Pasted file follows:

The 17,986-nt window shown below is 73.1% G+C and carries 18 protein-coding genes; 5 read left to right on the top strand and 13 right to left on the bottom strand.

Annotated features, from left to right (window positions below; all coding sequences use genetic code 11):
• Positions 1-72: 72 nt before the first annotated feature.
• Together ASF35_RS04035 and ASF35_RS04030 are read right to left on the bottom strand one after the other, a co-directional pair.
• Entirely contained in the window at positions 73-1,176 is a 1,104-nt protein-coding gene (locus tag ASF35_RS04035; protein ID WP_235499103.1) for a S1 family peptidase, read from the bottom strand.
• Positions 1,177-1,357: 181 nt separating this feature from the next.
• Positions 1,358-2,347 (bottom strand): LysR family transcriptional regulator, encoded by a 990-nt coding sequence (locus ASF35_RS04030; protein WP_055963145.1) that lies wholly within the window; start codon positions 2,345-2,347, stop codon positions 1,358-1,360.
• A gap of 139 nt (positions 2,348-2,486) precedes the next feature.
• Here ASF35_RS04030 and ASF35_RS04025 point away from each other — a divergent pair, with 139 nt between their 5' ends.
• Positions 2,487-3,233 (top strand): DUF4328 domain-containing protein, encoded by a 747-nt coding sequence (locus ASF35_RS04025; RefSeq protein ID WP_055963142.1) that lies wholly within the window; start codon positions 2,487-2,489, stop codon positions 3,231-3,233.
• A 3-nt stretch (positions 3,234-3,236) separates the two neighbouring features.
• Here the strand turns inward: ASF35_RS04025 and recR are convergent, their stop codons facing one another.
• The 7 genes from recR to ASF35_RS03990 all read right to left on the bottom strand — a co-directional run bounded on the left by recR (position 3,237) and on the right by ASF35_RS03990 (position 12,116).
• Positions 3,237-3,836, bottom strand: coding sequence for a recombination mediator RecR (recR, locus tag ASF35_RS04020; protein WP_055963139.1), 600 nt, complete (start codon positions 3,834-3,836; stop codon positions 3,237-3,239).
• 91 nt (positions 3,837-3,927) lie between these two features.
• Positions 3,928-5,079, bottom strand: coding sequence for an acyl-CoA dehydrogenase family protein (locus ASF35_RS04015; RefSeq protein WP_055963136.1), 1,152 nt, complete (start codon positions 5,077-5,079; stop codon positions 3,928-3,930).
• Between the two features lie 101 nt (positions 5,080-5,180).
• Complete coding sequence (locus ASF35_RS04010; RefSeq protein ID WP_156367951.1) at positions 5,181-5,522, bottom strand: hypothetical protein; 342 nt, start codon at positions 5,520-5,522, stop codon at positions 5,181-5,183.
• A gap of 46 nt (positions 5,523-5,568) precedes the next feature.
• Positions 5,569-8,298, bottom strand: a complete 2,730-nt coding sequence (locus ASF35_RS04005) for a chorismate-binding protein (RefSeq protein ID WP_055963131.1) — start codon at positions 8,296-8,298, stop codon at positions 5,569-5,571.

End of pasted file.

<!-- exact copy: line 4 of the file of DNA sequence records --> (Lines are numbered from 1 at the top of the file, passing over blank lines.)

• Together ASF35_RS04035 and ASF35_RS04030 are read right to left on the bottom strand one after the other, a co-directional pair.